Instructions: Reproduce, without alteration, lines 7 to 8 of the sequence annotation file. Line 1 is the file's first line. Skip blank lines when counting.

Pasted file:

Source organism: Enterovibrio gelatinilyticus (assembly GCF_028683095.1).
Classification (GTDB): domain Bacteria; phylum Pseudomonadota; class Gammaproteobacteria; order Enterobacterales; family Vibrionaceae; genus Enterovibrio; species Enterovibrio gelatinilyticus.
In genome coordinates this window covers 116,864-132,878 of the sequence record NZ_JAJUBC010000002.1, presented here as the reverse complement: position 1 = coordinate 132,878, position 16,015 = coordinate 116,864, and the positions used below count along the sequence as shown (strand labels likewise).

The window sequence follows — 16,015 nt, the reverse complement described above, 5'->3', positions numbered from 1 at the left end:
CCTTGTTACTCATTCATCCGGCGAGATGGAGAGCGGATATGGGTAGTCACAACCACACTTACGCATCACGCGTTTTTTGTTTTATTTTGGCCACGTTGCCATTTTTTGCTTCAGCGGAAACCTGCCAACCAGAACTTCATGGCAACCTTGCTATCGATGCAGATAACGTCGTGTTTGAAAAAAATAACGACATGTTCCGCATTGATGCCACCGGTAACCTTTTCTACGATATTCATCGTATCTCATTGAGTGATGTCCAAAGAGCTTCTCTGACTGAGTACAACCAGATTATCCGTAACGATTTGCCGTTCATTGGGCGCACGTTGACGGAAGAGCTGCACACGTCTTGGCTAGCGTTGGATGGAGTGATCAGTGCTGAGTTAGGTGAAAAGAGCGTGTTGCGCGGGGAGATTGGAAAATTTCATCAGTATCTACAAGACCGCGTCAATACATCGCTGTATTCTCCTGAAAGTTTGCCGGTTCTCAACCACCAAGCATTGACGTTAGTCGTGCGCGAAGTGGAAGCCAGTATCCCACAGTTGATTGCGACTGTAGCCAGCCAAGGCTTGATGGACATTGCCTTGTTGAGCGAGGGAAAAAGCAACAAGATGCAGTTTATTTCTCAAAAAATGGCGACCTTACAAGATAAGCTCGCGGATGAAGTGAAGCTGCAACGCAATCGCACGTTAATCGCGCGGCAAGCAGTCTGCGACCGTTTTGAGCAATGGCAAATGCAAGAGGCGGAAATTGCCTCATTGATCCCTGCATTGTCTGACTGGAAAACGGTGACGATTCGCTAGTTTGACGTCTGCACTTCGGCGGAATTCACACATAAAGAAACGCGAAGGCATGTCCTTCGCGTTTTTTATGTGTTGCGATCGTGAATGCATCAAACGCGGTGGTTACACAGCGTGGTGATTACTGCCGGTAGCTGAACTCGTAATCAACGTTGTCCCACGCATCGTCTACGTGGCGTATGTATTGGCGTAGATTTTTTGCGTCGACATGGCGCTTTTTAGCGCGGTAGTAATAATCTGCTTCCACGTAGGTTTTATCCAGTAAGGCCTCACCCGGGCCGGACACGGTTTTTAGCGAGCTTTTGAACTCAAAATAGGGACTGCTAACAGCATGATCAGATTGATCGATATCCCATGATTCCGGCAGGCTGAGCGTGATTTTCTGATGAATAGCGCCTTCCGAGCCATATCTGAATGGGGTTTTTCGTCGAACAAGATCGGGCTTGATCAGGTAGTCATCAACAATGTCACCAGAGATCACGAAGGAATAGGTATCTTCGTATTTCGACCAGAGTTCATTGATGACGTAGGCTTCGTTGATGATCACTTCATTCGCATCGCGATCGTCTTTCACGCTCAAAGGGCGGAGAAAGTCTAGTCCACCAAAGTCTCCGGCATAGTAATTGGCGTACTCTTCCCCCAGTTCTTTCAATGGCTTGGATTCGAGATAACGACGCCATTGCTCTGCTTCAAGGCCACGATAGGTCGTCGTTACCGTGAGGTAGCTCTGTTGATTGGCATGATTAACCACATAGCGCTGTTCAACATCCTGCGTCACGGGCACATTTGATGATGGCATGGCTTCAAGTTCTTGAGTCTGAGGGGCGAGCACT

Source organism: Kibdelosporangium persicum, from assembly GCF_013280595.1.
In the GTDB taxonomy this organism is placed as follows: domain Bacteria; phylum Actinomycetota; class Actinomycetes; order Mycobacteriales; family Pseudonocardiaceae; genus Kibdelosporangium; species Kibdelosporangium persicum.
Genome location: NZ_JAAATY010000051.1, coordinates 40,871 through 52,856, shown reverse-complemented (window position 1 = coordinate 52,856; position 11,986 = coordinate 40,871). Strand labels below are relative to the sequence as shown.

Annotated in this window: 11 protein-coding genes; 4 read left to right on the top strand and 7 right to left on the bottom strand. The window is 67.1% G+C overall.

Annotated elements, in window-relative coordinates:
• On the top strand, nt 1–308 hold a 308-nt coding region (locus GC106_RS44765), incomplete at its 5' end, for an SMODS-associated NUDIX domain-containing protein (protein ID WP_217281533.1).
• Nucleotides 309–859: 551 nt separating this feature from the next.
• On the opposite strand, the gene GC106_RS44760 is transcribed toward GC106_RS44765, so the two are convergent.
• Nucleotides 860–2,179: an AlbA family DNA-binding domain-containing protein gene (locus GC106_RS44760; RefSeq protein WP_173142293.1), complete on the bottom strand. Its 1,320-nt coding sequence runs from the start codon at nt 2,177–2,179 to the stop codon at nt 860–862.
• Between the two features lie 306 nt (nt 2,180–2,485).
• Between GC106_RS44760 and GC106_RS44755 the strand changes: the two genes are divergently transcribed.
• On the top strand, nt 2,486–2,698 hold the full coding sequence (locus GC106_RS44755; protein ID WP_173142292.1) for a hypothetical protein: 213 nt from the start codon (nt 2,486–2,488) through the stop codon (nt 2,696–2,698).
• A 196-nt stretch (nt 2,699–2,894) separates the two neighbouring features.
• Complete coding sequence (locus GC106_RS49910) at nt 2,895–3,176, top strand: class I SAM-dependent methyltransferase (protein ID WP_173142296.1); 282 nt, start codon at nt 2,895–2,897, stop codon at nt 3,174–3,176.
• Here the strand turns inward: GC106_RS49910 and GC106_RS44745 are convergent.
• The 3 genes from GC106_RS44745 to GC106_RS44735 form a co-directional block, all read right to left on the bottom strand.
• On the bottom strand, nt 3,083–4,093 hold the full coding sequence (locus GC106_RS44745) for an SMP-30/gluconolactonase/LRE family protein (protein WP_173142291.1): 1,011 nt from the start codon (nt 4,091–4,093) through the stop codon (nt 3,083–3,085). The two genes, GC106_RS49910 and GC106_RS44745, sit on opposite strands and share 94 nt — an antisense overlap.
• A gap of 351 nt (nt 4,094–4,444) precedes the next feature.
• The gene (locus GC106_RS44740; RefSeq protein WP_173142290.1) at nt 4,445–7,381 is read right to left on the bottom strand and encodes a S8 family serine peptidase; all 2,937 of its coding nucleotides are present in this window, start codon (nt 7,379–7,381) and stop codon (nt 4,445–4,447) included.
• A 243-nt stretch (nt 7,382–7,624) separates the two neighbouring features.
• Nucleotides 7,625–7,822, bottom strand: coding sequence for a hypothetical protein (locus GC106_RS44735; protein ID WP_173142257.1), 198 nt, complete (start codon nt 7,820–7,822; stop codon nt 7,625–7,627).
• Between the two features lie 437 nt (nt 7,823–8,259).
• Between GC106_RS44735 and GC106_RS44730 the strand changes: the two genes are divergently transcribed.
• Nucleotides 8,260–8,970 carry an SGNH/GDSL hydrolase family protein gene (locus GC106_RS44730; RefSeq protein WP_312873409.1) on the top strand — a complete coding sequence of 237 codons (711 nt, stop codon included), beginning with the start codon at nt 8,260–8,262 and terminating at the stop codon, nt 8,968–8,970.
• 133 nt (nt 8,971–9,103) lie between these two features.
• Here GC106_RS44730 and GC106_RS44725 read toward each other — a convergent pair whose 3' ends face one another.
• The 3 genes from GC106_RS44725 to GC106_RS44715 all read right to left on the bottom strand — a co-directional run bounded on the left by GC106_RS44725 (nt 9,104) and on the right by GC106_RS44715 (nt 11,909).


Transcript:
In the GTDB taxonomy this organism is placed as follows: domain Bacteria; phylum Actinomycetota; class Actinomycetes; order Mycobacteriales; family Pseudonocardiaceae; genus Kibdelosporangium; species Kibdelosporangium persicum.
Genome location: NZ_JAAATY010000051.1, coordinates 40,871 through 52,856, shown reverse-complemented (window position 1 = coordinate 52,856; position 11,986 = coordinate 40,871). Strand labels below are relative to the sequence as shown.